July 4, 2010 (14th Ordinary)

Today’s Readings (text):

  • Isaiah 66:10-14 (alt in RCL* 2 Kings 5:1-14)
  • Ps 66:1-7, 16, 20
  • Galatians 6:14-18
  • Luke 10:1-12, 17-20

Rather joyous words we hear from God on this, the 234th birthday of the independence of the United States from Great Britain: “Even the demons are subject to us because of your name,” the 72 declare to our Lord.

In the reading from the Book of Isaiah, the prophet speaks of the plentiful bounty the Lord will bestow upon Israel: “Oh, that you may suck fully of the milk of her comfort, that you may nurse with delight at her abundant breasts!”

We send fireworks into the air at our country’s independence, but in fact, we celebrate our dependence on our families and friends as we gather at picnics and at other places on this holiday weekend. In the online publication AnnArbor.com, one adoptive mother wrote, “[Regarding] our right to life — a life together, as a family — each of us have relinquished something important: independence, personal dreams, even the most intimate relationships. We are in a very real sense dependent on one another. Without each other, we could not be the individuals we were created to be.”

Heidi Hess Saxton was writing about motherhood and the things she gave up when she accepted that role in her life, but her ultimate conclusion is that she got something much more valuable in return.

We all know that following a life in Christ doesn’t always lead us to do the things we would do for ourselves without him, but if we are to suck fully the milk of heaven’s abundant breasts, let’s take to heart Jesus’ words in our gospel passage today: “I have given you the power to ‘tread upon serpents’ and scorpions and upon the full force of the enemy and nothing will harm you. Nevertheless, do not rejoice because the spirits are subject to you, but rejoice because your names are written in heaven.”

This is one passage where Jesus proclaims how little it matters what our “enemies” are saying or doing. You can define “enemies” in any number of ways: England in the Revolutionary War, terrorists in the 9/11 attacks on New York and Washington, Protestants during the Reformation (or Catholics), priests and ministers in the church sex-abuse scandal, and so on.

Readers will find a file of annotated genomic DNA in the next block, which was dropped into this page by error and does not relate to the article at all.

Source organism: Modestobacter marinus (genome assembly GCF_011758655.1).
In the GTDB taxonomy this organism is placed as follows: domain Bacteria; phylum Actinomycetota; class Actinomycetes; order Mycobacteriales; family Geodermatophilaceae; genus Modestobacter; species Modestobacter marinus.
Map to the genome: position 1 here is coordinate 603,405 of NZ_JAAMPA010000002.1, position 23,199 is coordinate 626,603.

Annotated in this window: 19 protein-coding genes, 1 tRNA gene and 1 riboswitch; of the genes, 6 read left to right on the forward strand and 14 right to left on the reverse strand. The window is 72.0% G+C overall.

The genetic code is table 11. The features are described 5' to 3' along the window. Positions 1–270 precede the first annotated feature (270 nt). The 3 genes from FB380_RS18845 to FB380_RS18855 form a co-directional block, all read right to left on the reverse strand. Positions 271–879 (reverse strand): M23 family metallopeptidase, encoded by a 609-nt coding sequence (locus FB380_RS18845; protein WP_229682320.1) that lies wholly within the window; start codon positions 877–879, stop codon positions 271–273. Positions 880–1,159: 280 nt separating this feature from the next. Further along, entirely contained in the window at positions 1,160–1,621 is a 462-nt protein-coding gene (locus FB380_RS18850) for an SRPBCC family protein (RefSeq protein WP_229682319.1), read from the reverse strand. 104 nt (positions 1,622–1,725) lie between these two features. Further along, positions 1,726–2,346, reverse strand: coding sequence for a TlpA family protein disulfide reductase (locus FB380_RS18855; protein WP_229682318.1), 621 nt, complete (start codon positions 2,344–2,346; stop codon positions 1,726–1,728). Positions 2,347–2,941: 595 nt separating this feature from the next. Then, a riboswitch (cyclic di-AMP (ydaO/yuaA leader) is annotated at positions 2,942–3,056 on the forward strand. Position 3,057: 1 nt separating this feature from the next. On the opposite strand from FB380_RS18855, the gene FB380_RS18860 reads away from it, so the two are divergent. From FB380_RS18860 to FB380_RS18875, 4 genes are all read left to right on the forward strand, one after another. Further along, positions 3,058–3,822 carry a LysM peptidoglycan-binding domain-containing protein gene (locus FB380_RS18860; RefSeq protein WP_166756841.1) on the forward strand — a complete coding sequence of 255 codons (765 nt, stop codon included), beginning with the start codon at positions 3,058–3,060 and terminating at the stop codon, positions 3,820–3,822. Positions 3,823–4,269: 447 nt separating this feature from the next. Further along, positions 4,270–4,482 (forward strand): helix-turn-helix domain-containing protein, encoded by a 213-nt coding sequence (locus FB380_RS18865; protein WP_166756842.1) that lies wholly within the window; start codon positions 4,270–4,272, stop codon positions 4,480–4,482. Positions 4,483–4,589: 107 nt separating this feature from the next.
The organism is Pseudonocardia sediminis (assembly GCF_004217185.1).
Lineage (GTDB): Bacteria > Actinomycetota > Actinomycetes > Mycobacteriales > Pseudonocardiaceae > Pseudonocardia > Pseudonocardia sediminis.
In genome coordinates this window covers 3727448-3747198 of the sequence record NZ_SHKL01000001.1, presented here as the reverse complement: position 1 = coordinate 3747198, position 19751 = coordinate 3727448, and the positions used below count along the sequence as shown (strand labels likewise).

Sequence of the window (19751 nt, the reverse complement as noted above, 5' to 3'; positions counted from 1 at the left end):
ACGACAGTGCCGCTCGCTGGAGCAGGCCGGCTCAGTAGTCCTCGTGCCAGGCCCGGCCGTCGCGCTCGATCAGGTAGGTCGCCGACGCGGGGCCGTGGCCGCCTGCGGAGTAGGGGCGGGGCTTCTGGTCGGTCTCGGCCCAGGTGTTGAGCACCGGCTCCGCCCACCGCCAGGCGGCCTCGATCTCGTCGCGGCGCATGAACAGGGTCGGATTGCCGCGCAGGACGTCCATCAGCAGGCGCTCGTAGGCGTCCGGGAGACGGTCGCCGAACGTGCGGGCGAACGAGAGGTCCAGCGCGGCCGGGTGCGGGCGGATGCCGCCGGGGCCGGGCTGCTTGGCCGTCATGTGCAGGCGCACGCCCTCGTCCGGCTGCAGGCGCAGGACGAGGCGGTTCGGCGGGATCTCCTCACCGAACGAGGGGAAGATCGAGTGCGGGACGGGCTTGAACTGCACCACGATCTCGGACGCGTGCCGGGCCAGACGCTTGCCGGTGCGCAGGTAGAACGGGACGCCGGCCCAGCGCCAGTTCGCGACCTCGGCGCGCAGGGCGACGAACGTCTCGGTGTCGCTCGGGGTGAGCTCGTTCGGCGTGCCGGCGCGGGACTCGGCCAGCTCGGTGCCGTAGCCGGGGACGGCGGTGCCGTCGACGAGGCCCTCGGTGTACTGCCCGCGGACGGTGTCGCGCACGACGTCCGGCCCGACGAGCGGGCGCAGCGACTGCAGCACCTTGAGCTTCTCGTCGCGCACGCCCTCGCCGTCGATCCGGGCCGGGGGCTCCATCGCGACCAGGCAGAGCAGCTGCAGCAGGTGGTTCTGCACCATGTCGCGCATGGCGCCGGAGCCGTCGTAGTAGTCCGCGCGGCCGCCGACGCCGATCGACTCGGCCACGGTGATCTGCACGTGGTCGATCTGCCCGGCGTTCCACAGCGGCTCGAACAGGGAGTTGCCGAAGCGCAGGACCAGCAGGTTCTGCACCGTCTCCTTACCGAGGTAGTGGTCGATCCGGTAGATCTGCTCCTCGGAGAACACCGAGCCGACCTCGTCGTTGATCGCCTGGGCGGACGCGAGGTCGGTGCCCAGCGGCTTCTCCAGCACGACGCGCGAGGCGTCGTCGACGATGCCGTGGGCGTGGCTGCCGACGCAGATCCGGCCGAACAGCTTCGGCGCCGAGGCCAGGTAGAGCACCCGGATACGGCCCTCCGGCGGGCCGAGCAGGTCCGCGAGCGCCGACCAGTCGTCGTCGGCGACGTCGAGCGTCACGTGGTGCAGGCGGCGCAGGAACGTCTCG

But in the end, when your time comes to meet God, either your name is written in the book or it isn’t. Heaven is big enough for a huge number of people. What you have to ask yourself is, Will you be among them? It doesn’t matter who else is or isn’t in the book. Your story — not mine, not bin Laden’s, not Hitler’s, not your mom’s, not your pastor’s — is all that matters.

And that is why Jesus gives his “advice to travelers” speech to his friends. Don’t take any change of clothes when you visit, because that would be making a huge assumption. Let them show you their hospitality. And if they don’t, just move on.

A generalized disgust in America of people who purport to believe in God but accomplish their selfish objectives by harming others has indeed led many people to use the very existence of evil in these criminals as a rationale for not believing in God, in miracles, in God-given goodness. Atheists like to put up billboards that say things like, “Are you GOOD without GOD?” This suggests that a belief in God leads us to kill and harm others with whom we don’t agree. You have to like their bumper sticker-length slogan, even though actions that harm others reflect more a general disbelief in God — or at least an utterly incomplete understanding of the messages taught in the Bible, Koran, and other religious texts — than a belief in God.

Still, a part of me, going off today’s gospel passage, thinks these unbelievers have a good, albeit stereotypical, point. If all the atheists in the world could be good and not hurt anyone else, then their existence wouldn’t matter to me one bit. There are bad atheists out there, though, just as there are evil people who label themselves Christians, Muslims, and so on. So much for that hope.

However, the Lord awaits my personal presence in heaven, regardless of who else does or doesn’t get in. I rejoice not because I can defeat atheists, showing their belief that religion causes all the mass murders in the world to be an inaccurate premise, but rather, because I am optimistic in praying that my name is written in the Lord’s book of life.

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